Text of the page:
Solution: Remove the racks from the dishwasher and get a good look inside. Remove any large pieces of debris you can find. Clean the inside of the dishwasher with a vinegar-water mixture and scrub up any hard water scales with a vinegar and baking soda paste. Rinse clean before the next use. Many experts recommend running an empty load with a citrus cleaner or a few scoops of the drink mix Tang. The citric properties help get rid of hard water buildup and clean out the system.

Tip 4: Clean the Seals and Soap Cup

Problem: Every dishwasher is fitted with rubber seals to keep water inside the unit. Over time, the seals can become thick with gunk and fail to seal properly. Also, soap residue can build up inside the soap cup and contribute to problems with dishwasher performance.

Solution: Use a small soft-bristle brush to scrub the rubber seals around the dishwasher door. Be sure to get in between the folds of the seal where dirt and grime is most likely to hide. Really focus on the space between the bottom of the door and the dishwasher tub, where some of the worst buildup can occur. Use the same brush to clean the soap dispenser cup and door, plus any other small features on the inside of the door. Rinse with clean water and wipe up any leftover residue.

Tip 5: Clean and/or Replace Filters

Problem: Dishwashers have two filters, one large and one small (or coarse and fine). Filters are designed to catch food bits and other debris, and they get dirty or blocked very quickly. Sometimes the dishwasher filters develop holes or warp so that they aren’t doing the best job of trapping debris. If the filter is not working properly, like a piece has broken off, a screen has a hole, the plastic is warped or it just doesn’t fit right anymore, it could definitely affect the performance of the dishwashing cycle.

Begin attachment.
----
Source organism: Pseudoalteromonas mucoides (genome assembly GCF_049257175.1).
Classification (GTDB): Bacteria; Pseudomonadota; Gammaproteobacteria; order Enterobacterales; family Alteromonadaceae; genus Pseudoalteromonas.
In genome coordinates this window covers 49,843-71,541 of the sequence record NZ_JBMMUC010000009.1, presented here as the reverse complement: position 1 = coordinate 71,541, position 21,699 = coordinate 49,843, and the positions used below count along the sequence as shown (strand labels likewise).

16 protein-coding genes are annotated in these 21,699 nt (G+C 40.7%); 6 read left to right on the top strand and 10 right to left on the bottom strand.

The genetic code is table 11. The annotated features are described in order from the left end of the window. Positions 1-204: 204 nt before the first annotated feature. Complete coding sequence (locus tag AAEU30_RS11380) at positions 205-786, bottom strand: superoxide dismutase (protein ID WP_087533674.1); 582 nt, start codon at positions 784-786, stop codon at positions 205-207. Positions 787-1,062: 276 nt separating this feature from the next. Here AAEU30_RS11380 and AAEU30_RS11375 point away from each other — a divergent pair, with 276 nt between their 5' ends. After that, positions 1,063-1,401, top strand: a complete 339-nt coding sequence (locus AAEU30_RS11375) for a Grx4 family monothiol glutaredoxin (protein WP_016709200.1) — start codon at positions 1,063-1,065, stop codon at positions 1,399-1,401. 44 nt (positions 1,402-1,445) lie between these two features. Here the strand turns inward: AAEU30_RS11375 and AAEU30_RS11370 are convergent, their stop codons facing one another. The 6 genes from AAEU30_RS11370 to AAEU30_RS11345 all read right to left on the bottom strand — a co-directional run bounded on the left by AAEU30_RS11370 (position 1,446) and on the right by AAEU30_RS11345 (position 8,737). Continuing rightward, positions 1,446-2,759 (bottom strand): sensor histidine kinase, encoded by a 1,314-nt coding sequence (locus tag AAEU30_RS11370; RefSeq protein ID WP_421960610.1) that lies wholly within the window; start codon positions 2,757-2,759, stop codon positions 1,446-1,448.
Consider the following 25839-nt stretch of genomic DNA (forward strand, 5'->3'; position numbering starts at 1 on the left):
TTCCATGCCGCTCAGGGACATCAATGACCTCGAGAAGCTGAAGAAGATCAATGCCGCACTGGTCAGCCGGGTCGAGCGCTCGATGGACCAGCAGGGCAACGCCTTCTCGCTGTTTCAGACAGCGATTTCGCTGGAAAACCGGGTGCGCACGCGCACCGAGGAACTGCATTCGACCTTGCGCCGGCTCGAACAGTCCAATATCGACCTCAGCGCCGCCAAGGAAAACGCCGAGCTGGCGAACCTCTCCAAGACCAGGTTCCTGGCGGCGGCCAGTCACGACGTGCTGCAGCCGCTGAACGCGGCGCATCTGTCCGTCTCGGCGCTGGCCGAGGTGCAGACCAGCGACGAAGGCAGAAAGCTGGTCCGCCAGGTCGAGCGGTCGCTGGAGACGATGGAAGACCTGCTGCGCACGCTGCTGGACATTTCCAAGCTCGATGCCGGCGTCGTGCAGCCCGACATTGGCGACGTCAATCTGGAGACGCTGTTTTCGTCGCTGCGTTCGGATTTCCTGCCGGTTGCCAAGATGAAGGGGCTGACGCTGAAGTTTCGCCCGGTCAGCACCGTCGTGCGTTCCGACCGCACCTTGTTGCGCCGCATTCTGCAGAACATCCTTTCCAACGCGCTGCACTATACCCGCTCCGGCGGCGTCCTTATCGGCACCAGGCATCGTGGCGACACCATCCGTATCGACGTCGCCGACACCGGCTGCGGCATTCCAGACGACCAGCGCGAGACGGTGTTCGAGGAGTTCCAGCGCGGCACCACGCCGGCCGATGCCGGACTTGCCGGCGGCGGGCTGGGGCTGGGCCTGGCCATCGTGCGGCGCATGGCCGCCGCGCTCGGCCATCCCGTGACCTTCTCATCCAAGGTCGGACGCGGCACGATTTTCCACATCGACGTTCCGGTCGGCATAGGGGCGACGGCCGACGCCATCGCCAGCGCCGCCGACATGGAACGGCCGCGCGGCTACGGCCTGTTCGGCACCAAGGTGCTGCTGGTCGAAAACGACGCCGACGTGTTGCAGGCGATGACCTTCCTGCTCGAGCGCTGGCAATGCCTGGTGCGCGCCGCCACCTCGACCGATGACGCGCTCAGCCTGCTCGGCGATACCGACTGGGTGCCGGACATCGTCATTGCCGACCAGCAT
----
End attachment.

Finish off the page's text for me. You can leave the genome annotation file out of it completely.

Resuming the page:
Solution: Use the information on the appliance manual to correctly take out the filter or filters and empty them of any debris (some models don’t have a removable large filter). Unless you or the tenant have been doing this every month or so, you will probably be surprised at the amount of gunk there. Clean them with hot water and a soft scrub brush, then replace. If the filter is warped or has a hole or tear in it, find the part number for the filter that is damaged in the manual. Then, call the company or your local appliance repair store to order a new one. The cost for a replacement filter will be significantly less than it would be for a repair person to do it and then come and install it.

Tip 6: Remove and Unclog Spray Arms

Problem: The sprayers on the top and bottom of the dishwasher can easily become plugged up, keeping clean water from reaching the dishes during a cycle. Especially with hard water, a clogged spray arm can turn a good dishwasher into a problem.

Solution: Use the appliance guide to take the sprayer arms out of the dishwasher for a closer inspection. Use a flexible wire, a pipe cleaner or eyeglass screwdriver to clear away any gunk in the holes on the sprayer arms. Don’t use a toothpick or similar tool because they can break off and get lodged inside the sprayer arm. Push inside to where you can’t see a few times to ensure the water has a clear path to exit the arm. Then, soak the sprayer arm in white vinegar or other hard water remover solution to further eliminate buildup. Rinse with clear water and replace back in the dishwasher.

Tip 7: Repair Dish Racks

Problem: The dishwasher racks are metal coated with plastic. After a while, the plastic can wear down and expose the metal. When the metal is exposed to cycle after cycle of warm water, it can begin to corrode, leaving a fine residue over all the dishes. As you inspect the dishwasher, check the racks for any exposed metal, which could be the culprit for a poorly performing dishwasher.